Fallout of the COVID-19 pandemic has been rolling out many stories to share as the norms of living are undergoing transformation unabated. Among many incidences, consumer behavior is developing almost in contrast to what it used to be in pre-covid times.
It’s the spending pattern which has been experiencing a major shift as consumers are very rarely spending on non-essentials. In pre-covid times, consumers especially zillennials and millennials were throwing their money on maintaining their lifestyle patterns. Notably, Zillennials are individuals born between 1996 and 2015 and young millennials are those born between 1990 and 1994.
Now it appears that the covid-19 crisis has forced them to cut down their lifestyle expenses drastically. An interesting shift in their behavior as consumer has been noticed as more and more young ones have been looking at profitable investment avenues to have a financial buffer at their back at the times of crisis like the present one. In fact, the present crisis still remains uncontrolled and no one sees an immediate end to it.
Various online investing platforms have a data which shows the young ones in the above mentioned categories are now more bothered about their financial security than on maintaining their luxurious lifestyle. There has been over 400% increase of such investors after the outbreak of coronavirus pandemic.
For example, a financial services platform, Zerodh, reported that between March and July 2020, it had more than 5,84,000 customers between 20-30 years of age compared to 1,23,000 investors in the same age group during the same period in 2019. The company witnessed a similar trend on its mutual funds platform called Zerodha Coin.
In succinct, this breed of younger generation with negligible financial liabilities to meet, are now more inclined to save and invest more as non-essential expenses have gone down ever since the covid-induced lockdown. They continue to earn, while their expense on travel, restaurants, luxury purchases and entertainment have gone down considerably.
When we look at the changing bevahoiur on consumers in our own region (J&K), we find it similar to the national scene. Our young ones, zillennials and millennials, too have developed an appetite for investing their savings on multiple platforms.
Many have already joined the bandwagon by taking the route of stock market and parking their money in various shares. There is a good number of such new investors who have posted several queries about the investment matters. Some already stand invested in the equity market and there are others who have shown intent to invest in the market but want some sought of guidance before boarding the market.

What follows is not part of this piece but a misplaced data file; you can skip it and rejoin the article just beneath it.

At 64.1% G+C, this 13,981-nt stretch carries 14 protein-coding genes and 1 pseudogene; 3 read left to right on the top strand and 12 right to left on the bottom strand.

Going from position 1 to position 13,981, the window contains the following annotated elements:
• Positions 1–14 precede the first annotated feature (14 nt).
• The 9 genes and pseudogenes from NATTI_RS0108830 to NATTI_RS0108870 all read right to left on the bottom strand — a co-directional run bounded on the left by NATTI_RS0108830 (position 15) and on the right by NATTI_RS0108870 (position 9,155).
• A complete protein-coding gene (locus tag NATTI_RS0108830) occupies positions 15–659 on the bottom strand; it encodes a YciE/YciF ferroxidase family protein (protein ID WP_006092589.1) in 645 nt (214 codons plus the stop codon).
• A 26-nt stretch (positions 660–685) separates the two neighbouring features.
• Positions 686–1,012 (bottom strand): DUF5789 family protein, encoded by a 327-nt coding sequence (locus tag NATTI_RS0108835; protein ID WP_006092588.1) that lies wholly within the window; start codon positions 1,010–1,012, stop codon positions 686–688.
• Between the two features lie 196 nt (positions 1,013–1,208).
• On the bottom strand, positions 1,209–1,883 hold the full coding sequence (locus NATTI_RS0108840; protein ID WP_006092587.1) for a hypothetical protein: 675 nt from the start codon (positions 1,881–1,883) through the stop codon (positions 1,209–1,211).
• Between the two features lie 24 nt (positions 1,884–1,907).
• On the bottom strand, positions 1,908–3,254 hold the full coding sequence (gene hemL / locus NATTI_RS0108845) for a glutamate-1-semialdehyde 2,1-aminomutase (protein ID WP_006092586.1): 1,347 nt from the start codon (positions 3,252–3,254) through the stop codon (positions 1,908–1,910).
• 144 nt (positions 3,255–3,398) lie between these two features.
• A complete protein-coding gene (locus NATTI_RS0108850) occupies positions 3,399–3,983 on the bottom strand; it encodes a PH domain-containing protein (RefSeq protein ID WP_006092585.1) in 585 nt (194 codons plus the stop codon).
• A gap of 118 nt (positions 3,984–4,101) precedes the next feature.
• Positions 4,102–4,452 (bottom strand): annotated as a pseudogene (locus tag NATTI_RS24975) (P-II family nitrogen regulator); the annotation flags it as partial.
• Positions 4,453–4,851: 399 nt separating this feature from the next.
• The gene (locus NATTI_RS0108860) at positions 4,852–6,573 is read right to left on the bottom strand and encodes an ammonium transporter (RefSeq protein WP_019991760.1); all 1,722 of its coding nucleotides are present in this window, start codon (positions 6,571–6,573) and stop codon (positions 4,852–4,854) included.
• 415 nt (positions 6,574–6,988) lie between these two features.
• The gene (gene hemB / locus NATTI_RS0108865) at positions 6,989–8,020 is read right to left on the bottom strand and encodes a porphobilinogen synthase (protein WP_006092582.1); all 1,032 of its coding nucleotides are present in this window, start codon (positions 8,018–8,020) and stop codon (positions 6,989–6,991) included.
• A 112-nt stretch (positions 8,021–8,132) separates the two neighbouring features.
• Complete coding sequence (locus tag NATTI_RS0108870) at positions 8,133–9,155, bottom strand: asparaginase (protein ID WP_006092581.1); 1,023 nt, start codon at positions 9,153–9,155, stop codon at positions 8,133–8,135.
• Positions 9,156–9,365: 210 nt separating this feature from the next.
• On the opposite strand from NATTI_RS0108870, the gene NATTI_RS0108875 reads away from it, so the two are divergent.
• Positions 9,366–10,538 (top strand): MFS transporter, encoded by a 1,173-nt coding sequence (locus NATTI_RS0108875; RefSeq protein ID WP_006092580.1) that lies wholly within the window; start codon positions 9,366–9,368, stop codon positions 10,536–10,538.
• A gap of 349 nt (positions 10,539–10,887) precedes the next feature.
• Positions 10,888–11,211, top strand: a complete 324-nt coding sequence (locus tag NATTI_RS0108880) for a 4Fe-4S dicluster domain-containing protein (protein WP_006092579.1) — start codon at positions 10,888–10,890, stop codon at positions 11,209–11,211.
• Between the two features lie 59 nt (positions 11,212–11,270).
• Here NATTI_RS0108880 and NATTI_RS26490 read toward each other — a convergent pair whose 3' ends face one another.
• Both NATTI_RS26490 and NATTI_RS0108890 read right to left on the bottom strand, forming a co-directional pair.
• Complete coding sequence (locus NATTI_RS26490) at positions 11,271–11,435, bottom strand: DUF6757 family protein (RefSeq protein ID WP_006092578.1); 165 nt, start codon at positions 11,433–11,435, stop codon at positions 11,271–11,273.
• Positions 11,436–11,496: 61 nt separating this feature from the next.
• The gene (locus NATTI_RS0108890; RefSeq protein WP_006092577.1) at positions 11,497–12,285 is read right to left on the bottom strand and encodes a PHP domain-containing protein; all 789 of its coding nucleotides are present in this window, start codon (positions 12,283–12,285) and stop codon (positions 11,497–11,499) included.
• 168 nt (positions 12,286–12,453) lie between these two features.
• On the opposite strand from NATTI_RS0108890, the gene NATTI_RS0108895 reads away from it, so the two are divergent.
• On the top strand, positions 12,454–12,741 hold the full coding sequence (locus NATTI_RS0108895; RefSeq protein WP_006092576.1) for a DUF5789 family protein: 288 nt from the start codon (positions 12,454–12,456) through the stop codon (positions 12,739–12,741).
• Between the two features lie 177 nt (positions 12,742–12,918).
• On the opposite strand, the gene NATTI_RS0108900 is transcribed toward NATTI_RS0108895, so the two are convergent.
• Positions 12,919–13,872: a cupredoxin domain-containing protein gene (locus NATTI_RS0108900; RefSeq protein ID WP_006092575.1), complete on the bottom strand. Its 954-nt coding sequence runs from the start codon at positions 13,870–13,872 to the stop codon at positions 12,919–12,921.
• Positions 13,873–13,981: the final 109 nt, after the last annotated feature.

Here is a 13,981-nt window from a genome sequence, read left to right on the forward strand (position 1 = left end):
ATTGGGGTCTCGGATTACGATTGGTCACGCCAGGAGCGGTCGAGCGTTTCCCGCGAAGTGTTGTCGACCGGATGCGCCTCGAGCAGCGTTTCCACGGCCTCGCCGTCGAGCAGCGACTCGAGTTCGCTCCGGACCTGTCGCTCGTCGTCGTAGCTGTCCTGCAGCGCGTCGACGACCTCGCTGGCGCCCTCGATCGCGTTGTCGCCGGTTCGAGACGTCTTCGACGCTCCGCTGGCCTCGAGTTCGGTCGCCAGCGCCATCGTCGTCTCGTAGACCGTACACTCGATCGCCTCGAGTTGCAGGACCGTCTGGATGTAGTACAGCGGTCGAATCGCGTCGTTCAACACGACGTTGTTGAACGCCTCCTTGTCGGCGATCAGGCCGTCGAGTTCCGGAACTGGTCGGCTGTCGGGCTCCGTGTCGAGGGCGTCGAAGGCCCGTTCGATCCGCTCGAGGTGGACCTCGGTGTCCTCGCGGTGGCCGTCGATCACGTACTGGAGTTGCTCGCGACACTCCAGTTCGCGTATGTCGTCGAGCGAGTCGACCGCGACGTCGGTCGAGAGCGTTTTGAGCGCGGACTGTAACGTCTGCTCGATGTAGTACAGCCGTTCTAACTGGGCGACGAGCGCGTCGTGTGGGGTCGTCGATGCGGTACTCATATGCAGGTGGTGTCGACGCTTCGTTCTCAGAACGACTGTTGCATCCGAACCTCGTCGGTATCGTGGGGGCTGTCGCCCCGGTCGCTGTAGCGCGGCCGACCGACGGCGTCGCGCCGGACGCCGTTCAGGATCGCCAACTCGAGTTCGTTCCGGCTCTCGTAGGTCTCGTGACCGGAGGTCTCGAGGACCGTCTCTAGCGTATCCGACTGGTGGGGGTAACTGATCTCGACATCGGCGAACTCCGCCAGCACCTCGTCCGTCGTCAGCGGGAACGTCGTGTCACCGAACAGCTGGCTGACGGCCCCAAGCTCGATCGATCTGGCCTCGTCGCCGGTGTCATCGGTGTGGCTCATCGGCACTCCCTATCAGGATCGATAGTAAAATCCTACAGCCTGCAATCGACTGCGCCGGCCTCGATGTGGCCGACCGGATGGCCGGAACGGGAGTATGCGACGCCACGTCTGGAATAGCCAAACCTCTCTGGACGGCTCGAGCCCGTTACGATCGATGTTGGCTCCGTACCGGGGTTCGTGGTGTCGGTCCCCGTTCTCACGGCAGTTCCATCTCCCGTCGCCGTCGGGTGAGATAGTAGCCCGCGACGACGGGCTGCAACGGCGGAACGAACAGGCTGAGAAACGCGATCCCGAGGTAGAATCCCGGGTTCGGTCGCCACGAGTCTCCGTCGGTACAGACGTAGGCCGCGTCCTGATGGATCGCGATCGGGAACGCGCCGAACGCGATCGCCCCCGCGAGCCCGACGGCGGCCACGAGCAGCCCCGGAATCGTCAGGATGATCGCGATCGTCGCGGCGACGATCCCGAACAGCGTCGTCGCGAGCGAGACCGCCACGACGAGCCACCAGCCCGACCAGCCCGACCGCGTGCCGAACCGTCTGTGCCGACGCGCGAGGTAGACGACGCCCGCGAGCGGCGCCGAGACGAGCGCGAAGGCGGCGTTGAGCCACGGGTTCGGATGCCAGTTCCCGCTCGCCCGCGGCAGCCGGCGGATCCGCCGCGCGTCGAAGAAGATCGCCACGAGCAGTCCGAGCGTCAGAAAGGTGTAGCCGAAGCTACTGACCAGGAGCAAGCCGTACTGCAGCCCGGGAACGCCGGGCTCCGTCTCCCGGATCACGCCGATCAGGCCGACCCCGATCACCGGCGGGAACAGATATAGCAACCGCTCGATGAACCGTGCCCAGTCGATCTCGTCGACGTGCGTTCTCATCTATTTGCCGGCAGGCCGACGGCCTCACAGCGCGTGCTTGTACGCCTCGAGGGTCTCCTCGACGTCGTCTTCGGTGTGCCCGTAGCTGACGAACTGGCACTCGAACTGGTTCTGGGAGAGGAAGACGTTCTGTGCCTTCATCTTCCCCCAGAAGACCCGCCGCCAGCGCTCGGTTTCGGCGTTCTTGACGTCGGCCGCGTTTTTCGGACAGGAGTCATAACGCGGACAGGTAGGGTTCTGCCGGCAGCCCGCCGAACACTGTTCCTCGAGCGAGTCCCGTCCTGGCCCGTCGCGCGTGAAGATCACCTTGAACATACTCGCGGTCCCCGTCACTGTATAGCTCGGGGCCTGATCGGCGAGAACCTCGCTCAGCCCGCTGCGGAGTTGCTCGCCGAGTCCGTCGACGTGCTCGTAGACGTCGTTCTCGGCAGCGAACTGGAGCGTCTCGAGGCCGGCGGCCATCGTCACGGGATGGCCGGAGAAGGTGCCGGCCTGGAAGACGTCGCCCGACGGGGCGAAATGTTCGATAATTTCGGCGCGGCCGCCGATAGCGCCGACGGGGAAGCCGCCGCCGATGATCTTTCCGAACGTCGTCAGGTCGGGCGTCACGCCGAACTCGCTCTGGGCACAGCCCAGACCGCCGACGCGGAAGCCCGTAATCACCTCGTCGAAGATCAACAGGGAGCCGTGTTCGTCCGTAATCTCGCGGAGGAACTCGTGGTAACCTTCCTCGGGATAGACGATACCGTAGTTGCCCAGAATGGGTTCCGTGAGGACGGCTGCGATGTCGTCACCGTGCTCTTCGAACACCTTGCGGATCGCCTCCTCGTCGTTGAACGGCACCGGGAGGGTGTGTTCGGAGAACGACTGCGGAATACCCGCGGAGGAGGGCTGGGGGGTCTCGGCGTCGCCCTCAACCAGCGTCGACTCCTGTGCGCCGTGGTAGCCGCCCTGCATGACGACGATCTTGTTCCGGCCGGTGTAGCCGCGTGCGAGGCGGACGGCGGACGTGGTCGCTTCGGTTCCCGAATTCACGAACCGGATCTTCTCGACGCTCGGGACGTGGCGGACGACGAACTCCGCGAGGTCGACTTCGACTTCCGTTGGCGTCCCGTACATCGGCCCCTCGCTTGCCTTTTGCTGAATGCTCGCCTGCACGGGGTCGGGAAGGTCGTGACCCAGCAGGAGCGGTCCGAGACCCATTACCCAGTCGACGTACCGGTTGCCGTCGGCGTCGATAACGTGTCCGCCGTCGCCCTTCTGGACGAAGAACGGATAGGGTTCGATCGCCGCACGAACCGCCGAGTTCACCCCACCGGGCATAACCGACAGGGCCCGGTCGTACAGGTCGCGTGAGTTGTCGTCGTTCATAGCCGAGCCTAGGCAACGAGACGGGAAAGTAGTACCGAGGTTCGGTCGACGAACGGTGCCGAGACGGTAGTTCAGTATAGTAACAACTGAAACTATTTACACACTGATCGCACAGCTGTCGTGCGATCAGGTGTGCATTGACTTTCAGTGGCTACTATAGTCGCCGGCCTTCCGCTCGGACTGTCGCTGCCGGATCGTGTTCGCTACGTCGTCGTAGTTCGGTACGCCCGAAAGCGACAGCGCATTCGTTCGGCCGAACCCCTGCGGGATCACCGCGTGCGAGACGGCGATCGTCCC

For example, an investor has asked about stocks which will be good for investment, some want to know about bonus shares and a group of investors want to know about the dividends paid by the companies to their shareholders. So let’s deliberate upon certain issues which can help an investor to remain alert while being in the market and reap benefits with minimum possible risk.
There are investors who would like to invest in stocks on long term basis (4-5 years). But they are confused when it comes to pick a good stock for investment? How to lay hand on good stocks?
First of all let me reiterate that stock market is always loaded with risks. You can lose money in a jiffy once market is engulfed by an uncertain environment. And above all, investing in stock market is not a sure shot formula to create wealth.
Almost every investor’s dilemma is how to select a good stock for investment. Even best brains in investment matters have failed to read movement of stocks in the market. Sometimes, you will find a cheap stock could be undervalued and overvalued because of some traders betting on a miracle.
Sometimes you come across a highly priced stock and its high pricing may be due to over expectation on factors which are not fundamentally right. Scores of incidents galore about stocks which saw a hype and investors tried to ride on the price momentum only to suffer heavy loss in investment. So keep it in mind that many of those stocks which were booming have fallen from their peaks and investors have suffered losses.
So, if you are financially savvy you must study and analyse before choosing a stock for investment. Look at the company’s financial statements. Pick stocks from sectors and markets that you know and have experience in.
Some of the factors you must look at before picking a stock are Earnings Per Share (EPS), Dividend yield, Debt of the company, future prospects, strong brand etc.